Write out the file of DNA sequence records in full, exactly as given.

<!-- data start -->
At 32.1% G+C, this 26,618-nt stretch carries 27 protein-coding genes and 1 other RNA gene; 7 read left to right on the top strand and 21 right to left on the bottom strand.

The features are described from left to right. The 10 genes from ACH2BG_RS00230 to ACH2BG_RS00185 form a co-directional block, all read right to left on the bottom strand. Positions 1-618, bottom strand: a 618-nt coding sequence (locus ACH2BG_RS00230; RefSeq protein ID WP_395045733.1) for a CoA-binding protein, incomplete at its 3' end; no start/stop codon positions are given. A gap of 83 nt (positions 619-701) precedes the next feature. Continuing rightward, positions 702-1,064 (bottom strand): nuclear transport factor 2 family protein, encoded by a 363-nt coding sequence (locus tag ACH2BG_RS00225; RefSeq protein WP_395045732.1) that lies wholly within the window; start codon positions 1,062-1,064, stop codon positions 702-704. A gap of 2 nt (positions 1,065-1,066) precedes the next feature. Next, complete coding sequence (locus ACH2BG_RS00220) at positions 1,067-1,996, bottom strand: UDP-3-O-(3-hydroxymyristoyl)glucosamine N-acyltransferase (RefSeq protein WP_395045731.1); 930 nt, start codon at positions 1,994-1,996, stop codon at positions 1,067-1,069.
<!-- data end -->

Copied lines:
At 32.1% G+C, this 26,618-nt stretch carries 27 protein-coding genes and 1 other RNA gene; 7 read left to right on the top strand and 21 right to left on the bottom strand.

The features are described from left to right. The 10 genes from ACH2BG_RS00230 to ACH2BG_RS00185 form a co-directional block, all read right to left on the bottom strand. Positions 1-618, bottom strand: a 618-nt coding sequence (locus ACH2BG_RS00230; RefSeq protein ID WP_395045733.1) for a CoA-binding protein, incomplete at its 3' end; no start/stop codon positions are given. A gap of 83 nt (positions 619-701) precedes the next feature. Continuing rightward, positions 702-1,064 (bottom strand): nuclear transport factor 2 family protein, encoded by a 363-nt coding sequence (locus tag ACH2BG_RS00225; RefSeq protein WP_395045732.1) that lies wholly within the window; start codon positions 1,062-1,064, stop codon positions 702-704. A gap of 2 nt (positions 1,065-1,066) precedes the next feature. Next, complete coding sequence (locus ACH2BG_RS00220) at positions 1,067-1,996, bottom strand: UDP-3-O-(3-hydroxymyristoyl)glucosamine N-acyltransferase (RefSeq protein WP_395045731.1); 930 nt, start codon at positions 1,994-1,996, stop codon at positions 1,067-1,069.